Monday of the vernal equinox is the official spring of the Oregon Coast and the Washington Coast: scientific curiosities

Monday of the vernal equinox is the official spring of the Oregon Coast and the Washington Coast: scientific curiosities

Published on 03/19/23 at 05:23
By the staff of the Oregon Coast Beach Connection

(Astoria, Oregon) – You gotta love the vernal equinox. It’s the first day of official spring. It contains some interesting astronomical aspects in that it is the day when the Earth’s north and south poles are equidistant from the sun – while any other day of the year is always tilted closer. (Above: Long Beach, Washington – Oregon Coast Beach Connection)

Additionally, on the Oregon Coast and the Washington Coast, this means more and more sunshine and often warmer days even at the end of March (although it is often known that it rains during the two spring holidays). However, there are some real intricacies that arise for the region that might surprise you.

According to Jim Todd, astronomy expert at OMSI in Portland, March 20 is the big day for the official change of seasons. The vernal equinox brings true balance to Earth: these poles are both 92.6 million kilometers from our family star. It all really starts at 2:24 p.m. here in the Pacific Northwest, the exact moment the sun stands directly above the earth’s equator.

Todd said the term “vernal” comes from the word green, and “equinox” means “equal night”. Both are derivatives of Latin. The Equinox also represents the idea that the hours of night and day are absolutely equal on this date. However, there is a caveat – keep reading.

If you’re on the Washington Coast or the Oregon Coast, as well as Portland or Seattle, you can experience stellar entertainment.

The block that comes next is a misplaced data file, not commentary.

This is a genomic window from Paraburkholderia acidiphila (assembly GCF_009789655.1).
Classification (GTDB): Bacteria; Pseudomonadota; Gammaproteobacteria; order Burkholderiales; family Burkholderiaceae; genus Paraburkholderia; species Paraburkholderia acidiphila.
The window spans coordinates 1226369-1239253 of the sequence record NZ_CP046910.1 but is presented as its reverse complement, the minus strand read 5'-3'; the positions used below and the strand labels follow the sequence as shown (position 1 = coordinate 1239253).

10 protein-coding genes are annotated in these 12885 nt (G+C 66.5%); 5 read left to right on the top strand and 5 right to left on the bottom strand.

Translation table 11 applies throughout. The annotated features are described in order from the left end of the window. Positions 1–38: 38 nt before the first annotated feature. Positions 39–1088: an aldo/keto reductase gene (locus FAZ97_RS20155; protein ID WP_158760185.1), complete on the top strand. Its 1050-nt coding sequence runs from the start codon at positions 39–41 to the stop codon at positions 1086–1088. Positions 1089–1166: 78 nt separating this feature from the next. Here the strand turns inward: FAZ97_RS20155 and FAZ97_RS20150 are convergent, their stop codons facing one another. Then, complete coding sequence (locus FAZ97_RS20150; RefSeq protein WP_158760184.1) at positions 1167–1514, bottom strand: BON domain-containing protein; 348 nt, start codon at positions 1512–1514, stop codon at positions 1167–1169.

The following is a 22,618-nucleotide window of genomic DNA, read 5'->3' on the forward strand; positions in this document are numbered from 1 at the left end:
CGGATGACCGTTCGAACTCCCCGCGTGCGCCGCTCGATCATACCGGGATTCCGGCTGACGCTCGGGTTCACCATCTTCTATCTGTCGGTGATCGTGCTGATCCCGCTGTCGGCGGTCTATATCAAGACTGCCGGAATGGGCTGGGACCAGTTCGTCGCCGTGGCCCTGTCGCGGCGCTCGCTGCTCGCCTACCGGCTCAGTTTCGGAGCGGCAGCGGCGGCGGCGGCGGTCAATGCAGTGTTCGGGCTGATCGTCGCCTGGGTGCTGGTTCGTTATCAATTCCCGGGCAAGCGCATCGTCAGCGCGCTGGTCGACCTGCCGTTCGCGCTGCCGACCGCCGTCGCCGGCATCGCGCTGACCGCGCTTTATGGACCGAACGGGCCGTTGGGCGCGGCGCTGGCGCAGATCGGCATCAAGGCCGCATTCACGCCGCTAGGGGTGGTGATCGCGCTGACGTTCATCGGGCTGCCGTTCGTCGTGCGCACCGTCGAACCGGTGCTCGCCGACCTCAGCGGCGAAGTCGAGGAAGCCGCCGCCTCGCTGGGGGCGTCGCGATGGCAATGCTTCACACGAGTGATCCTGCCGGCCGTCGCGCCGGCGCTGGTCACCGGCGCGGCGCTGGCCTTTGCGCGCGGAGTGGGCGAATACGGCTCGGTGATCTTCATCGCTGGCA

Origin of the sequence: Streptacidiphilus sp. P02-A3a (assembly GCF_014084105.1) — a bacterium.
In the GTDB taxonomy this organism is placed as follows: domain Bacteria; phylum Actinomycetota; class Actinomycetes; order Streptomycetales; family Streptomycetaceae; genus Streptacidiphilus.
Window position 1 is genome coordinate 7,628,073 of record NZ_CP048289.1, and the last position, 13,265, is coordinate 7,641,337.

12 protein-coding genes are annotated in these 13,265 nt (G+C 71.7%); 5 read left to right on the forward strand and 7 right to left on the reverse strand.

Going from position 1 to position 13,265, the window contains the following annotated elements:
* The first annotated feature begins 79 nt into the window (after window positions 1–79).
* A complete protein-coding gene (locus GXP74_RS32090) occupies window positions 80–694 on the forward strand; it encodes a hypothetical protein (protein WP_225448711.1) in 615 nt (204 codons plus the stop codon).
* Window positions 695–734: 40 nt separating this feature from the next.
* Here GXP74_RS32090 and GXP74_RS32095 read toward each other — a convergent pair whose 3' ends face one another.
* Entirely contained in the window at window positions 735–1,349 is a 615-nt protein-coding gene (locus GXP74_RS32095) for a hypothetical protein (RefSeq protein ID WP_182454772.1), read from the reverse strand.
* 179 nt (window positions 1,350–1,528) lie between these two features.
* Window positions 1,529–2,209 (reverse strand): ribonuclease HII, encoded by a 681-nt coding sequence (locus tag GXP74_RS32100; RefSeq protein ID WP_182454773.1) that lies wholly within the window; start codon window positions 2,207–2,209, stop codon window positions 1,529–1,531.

“As seen from Portland on March 20-21, the midday sun will reach its midpoint in the sky at nearly 45 degrees from the southern horizon,” Todd said. “On the day of an equinox, it’s a good day to find due east and due west from your own backyard. Just go out at sunset or sunrise and notice the location of the sun at the horizon against familiar landmarks.

Todd said the Earth’s axis tilts 23.4 degrees in the summer, giving us the sun’s rays more directly and keeping things warm. When winter comes, we here in Oregon and Washington move away from the sun, which means the sun has to pass through more layers of atmosphere, cooling its rays.

There are some weird possibilities there, if you think about what would happen if there was no Earth-tilting action.

“If the Earth rotated on an axis perpendicular to the plane of Earth’s orbit around the Sun, there would be no variation in day length or temperature throughout the year, and we would have no seasons,” he said.

Now, there is a little catch in all of this. The most scientifically accurate time of equal day and night actually happened on March 17, at least for Portland. The exact times and dates of this 12-hour effect differ somewhat for the Washington Coast and the Oregon Coast, due to their positions away from Portland or the inland areas closest to them. Towns on these coasts have a difference of about 7 minutes or less between sunset and sunrise times than the towns in the valley closest to them. And those differences change dramatically as you move north into Washington or down the southern Oregon coast.

The fact that Portland is near the 45th parallel comes into play. March 17 being the date when the region around the parallel had 12 hours of day and 12 hours of night. Sunrise was at 7:18 a.m. and sunset was at 7:19 p.m.

On March 20, sunset in Seattle, Washington will be at 7:22 p.m. Sunset at Moclips is at 7:29 p.m.

For Portland, Oregon, the exact sunset is 7:23 p.m. It is 7:28 p.m. in Seaside, on the north coast of Oregon.

For Bandon, it is 7:30 p.m., while in Medford sunset is at 7:24 p.m.

“At the 45th latitude north, the time it takes for the sun to fully rise and set, which is several minutes, is added to the day and subtracted from the night, and so the equinox day lasts just over 12 hours. “, says Todd. “Another reason the day lasts longer than 12 hours at an equinox is that the Earth’s atmosphere refracts sunlight.”

Now those hours after dark will start to decrease faster and faster. This will continue until September 25, when the autumnal equinox begins. Even so, and this is very true even in winter, there is another fun fact for the Washington Coast and the Oregon Coast: as you can see at these times, if you just want a few extra minutes of daylight, head to the beaches.

Another intense surprise: Sunset Science: Twilight is not what it seems on the coast of Oregon, Washington

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